Arguments in Favor of Citing Facebook by an Opponent of Citing Facebook

Partly because the issue of mass media publishing posts made on social networking sites continues to remain controversial and partly because it doesn’t want to repeat the practice of those websites that copy others’ written work instead of publishing their own content, Aravot.am refrains from publishing Facebook posts or status updates (there were cases when such posts were invoked, but they were disseminated by other websites). But. At least once a week I am forced to refuse political figures who suggest we republish their Facebook post.

To the counter proposal of giving us an interview, I’ve heard already a few times now the counterargument that the post made on social media is republished by several [news] websites, while an interview is limited only to the visitors of that specific website.

Well, of course, it’s possible that it might be published in part by other websites. But, moving ahead, we can predict that when the amendments to the RA Law on Copyright and Related Rights are in force, the number of republished material will decrease, since this legislative initiative is stated as follows: “Without the author’s permission and remuneration, republishing excerpts from print and electronic media by other print media and websites is carried out only if the purpose is justified. Regardless of the republished material’s volume, republishing excerpts from news items should not reveal the actual news item.” As for what might qualify as a “justified purpose” is unclear at this point, and co-author of this bill Arpine Hovhannisyan cites examples from international practice, when a court decided that even republishing only the headline already reveals the actual news item. 

In short, citing from websites is becoming more and more dangerous from a judicial perspective, while citing from Facebook is safe, if you don’t cite a creative work, insults, or defamation. 

But already without theoretical conversations, I want to present a few facts to the opponents of citing from social networking sites:

Perhaps the main argument in our conversations was made by Anahit Bakhshyan, head of the Barev Yerevan faction at Yerevan City Hall, when she suggested republishing the open letter she posted on her page on Facebook. In response to my traditional justifications as to why we can’t do that, she asked, “But why? I simply chose Facebook for dissemination.”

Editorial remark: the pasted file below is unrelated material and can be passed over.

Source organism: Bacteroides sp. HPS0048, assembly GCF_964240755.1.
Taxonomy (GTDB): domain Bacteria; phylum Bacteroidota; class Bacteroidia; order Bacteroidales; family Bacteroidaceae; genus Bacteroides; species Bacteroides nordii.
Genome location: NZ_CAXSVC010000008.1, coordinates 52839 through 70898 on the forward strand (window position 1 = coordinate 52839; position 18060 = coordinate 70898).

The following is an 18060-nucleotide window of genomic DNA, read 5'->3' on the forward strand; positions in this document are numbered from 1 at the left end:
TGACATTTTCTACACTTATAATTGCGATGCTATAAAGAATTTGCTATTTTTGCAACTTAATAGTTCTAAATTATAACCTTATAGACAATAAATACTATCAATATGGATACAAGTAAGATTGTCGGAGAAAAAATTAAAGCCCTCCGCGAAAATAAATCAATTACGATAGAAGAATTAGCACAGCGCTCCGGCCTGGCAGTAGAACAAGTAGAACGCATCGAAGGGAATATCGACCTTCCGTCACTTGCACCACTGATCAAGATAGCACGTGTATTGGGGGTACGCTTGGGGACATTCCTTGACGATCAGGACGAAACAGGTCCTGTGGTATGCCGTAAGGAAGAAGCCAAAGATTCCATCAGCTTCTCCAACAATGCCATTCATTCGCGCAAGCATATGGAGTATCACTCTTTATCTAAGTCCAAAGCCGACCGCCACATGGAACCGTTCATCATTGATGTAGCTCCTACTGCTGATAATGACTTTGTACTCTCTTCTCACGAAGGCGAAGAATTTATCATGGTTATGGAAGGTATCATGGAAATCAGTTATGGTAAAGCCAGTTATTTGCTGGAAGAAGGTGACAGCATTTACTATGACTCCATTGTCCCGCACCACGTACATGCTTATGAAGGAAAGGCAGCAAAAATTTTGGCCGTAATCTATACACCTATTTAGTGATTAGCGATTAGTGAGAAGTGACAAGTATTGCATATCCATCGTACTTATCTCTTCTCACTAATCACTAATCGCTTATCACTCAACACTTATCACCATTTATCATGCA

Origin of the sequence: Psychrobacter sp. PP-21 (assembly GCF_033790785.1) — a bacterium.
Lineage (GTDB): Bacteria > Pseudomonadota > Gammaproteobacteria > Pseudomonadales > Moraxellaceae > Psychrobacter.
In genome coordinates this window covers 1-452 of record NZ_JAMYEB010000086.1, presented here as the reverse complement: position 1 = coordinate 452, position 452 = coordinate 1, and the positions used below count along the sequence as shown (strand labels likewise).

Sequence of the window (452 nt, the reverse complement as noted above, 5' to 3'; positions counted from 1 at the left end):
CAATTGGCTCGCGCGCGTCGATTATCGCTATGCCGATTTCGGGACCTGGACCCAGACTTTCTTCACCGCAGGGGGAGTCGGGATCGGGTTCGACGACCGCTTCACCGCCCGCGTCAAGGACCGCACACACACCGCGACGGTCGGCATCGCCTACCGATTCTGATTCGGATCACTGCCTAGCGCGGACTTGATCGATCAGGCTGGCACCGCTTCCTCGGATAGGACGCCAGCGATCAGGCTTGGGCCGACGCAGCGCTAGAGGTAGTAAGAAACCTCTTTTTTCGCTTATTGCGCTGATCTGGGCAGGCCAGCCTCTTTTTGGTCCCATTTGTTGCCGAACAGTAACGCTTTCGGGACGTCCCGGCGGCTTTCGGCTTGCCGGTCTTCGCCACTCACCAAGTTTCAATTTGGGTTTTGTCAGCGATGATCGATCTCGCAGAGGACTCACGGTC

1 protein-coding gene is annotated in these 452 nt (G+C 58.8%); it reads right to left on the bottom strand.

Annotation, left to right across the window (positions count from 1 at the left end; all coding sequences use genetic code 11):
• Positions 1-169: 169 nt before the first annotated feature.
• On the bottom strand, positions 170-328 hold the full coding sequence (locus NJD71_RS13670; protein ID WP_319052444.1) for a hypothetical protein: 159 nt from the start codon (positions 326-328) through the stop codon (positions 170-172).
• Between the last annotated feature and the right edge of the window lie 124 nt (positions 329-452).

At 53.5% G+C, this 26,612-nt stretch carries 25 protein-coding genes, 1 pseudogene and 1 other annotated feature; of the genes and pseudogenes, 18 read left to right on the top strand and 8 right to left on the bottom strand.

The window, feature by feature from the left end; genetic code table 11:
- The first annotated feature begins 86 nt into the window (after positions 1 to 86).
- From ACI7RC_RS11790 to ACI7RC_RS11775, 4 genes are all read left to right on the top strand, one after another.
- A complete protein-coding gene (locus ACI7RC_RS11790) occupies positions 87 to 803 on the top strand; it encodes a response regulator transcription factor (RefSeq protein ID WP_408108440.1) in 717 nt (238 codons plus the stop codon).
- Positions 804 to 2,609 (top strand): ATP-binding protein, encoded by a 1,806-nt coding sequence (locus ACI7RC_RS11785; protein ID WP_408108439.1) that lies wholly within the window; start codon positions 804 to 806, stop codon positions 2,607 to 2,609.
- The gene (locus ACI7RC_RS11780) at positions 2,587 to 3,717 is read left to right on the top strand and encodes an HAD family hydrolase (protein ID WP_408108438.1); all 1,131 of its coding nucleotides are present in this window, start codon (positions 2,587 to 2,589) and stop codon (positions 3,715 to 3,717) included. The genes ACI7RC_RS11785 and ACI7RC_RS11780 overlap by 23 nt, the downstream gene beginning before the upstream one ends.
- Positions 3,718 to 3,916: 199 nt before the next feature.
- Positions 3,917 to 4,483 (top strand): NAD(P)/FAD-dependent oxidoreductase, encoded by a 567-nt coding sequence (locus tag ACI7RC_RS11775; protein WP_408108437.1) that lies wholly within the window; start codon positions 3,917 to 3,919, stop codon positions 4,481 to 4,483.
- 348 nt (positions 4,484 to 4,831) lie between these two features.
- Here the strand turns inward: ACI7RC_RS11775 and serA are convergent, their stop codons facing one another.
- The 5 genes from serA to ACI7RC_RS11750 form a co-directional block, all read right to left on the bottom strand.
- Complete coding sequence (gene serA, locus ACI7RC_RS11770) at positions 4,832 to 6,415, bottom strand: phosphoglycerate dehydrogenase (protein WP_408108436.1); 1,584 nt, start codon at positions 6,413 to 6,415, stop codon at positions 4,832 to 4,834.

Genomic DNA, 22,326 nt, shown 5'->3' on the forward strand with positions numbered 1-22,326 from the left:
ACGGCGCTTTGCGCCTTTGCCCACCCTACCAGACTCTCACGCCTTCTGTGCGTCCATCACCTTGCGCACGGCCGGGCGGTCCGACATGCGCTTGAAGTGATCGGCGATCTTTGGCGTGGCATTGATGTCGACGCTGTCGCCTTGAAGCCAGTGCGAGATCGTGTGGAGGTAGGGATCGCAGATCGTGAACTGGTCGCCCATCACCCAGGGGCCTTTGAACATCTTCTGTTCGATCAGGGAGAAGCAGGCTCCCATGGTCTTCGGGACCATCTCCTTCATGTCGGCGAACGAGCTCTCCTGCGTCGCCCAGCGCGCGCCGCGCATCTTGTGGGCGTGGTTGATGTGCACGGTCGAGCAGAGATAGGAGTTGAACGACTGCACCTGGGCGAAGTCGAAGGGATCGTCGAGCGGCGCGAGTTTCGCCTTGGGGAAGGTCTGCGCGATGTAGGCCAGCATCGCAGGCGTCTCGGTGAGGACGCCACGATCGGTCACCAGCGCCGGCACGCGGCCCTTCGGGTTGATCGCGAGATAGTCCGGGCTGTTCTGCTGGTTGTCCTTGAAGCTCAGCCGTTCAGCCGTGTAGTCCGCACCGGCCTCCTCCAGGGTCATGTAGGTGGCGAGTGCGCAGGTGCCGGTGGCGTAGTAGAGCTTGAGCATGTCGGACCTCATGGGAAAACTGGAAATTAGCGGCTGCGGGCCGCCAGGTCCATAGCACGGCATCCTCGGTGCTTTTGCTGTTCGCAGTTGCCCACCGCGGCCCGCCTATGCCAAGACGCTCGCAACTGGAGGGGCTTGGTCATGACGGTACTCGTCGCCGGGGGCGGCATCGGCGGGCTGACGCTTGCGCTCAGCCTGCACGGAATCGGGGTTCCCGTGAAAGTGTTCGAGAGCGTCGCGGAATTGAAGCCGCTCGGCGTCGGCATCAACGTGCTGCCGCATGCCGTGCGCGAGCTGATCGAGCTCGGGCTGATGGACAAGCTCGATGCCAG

Many have chosen Facebook as a means of disseminating statements and open letters. For example, attorney Aleksander Sirunyan defending Vardan Sedrakyan, prior to the start of the court process, turned down interviews with many journalists, explaining that if there’s any news, he will publish it on the Sirunyan legal office Facebook page

Prosperous Armenia Party MP Vartan Oskanian acted the same way regarding the case against him. And even CivilNet, a program of the Civilitas Foundation of which he is a founder, was simply republishing what Mr. Oskanian wrote on his Facebook page about the latest investigation.

Hrant Bagratyan, Ruben Hakobyan, Armen Ashotyan… many other Republican Party of Armenia (HHK), Prosperous Armenia (BHK), Armenian Revolutionary Federation (Dashnaktsutyun) and Heritage party politicians have chosen Facebook to disseminate their message to the public. 

Some of them even later send their posts as a press release to the news media for dissemination. And doing this is not only head of the Armenian Union of Political Analysts Hmayak Hovhannisyan, but also the Council of Europe Commissioner for Human Rights. Recently, I received the following email message from the Council of Europe press service: “Dear colleague, The Council of Europe Commissioner for Human Rights, Nils Muižnieks, has just published a tweet in relation to the attacks to activists in Armenia. He wrote: Concerned about attacks vs Arshamyan, Saghatelyan & other activists in #Armenia. Effective investigation & accountability must b ensured.” That is, a message posted on social media has been sent as an official statement. 

I could go on, adding statements from the “We pay 100 dram” and other similar Facebook-based initiatives, which to bypass at least would impoverish our news feed. But to summarize: it’s obvious that the question to republish or not to republish content from Facebook does not have a definite yes or no answer. And the most acceptable version of an answer is as follows: yes, if the message is about a public figure or civic initiative, and no, if it’s an ordinary citizen’s message intended for his friends.

Anna Israelyan

The views expressed in the column are those of the author's and do not necessarily reflect the views of Media.am.

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